When asked whether it had received Stitt’s letter, the EPA responded by stating only that it would consult with Tribes, saying: “EPA’s Region 6 Office, with participation from EPA’s American Indian Environmental Office, is leading consultations with all of the Oklahoma Tribes that asked to meet with EPA about the State’s request …Interested parties may submit comments by September 21, 2020. EPA will consider input from the Tribes in responding to Oklahoma’s request.”

It was not immediately clear how many tribes, if any, even knew about the state’s request, let alone asked to meet with the EPA about it.

Casey Camp-Horinek, environmental ambassador and elder and hereditary drum keeper of Oklahoma’s Ponca Tribe, told TYT that her tribe has not been contacted. She said, “Consent by consensus is our traditional governmental process. According to the United Nations’ Declaration on rights of indigenous people, which the United States signed onto, our tribe should be receiving free, prior and informed consent. Consultation has not been actively pursued.“

Stitt pledged publicly to work with the tribes to sort out the implications of the McGirt ruling. But as TYT reported last month, he told an agricultural industry group on Aug. 3 that he had already asked the EPA to give his state jurisdiction over environmental regulations on Native American reservations. The move could destroy opportunities for tribal leaders to reduce pollution and fossil fuel dependency.

That may explain why the Petroleum Alliance of Oklahoma, which posted Governor Stitt’s letter, applauded his request for regulatory control over Tribal land within Oklahoma borders. “This action was absolutely critical to provide regulatory certainty for businesses, farmers, ranchers, landowners and every state resident in the aftermath of the U.S. Supreme Court’s ruling in McGirt v. Oklahoma,” the group’s website said.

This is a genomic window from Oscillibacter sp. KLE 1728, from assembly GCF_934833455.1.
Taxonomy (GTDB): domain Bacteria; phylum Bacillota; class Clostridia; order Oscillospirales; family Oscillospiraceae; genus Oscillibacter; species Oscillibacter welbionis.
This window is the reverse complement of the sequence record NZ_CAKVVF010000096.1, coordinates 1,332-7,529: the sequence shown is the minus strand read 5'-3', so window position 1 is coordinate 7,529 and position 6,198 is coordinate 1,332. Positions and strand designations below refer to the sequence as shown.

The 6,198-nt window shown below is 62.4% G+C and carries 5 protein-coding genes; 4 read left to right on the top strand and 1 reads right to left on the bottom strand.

The statement was posted the same day Stitt’s letter is dated — July 22, 2020. The letter is addressed to Wheeler.

In the first paragraph, Stitt says “the State of Oklahoma requests approval to administer all U.S. Environmental Protection Agency (‘EPA’) approved environmental programs in areas of the State that are in Indian Country…”


To understand clearly what the state of Oklahoma is seeking, TYT asked the former high-ranking official in the EPA’s office of general counsel to review the letter. The former official told TYT:

“The first paragraph of Governor Stitt’s letter seeks authority from the EPA under the 2005 rider in SAFETEA (Safe Accountable, Flexible, Efficient, Transportation Equity Act) to take over all environmental regulations on all Tribal reservations in the State. This applies to all environmental regulations including those for oil, gas and coal.”

That federal law giving Oklahoma the right to take over environmental regulations on Tribal land is a mere two-paragraph rider on page 795 of the 836-page SAFETEA transportation bill. The short, midnight rider was maneuvered into this massive transportation bill by Sen. James Inhofe (R-OK). Inhofe is a staunch fossil fuel advocate and climate change denier.

Wheeler, the EPA administrator who will make the decision on Stitt’s request, worked for Inhofe for 14 years. When Wheeler was nominated in 2018, Inhofe issued a statement saying, “I have confidence he will continue to advance a deregulatory agenda that protects the environment without placing needless burdens on job creators.”

During the Trump administration, the EPA has rescinded some 100 regulations governing vehicle and power plant exhaust, mercury and carbon tetrachloride poisoning, water and air pollution, and drilling on federal lands and waters.

The former EPA official who reviewed the Stitt letter for TYT added: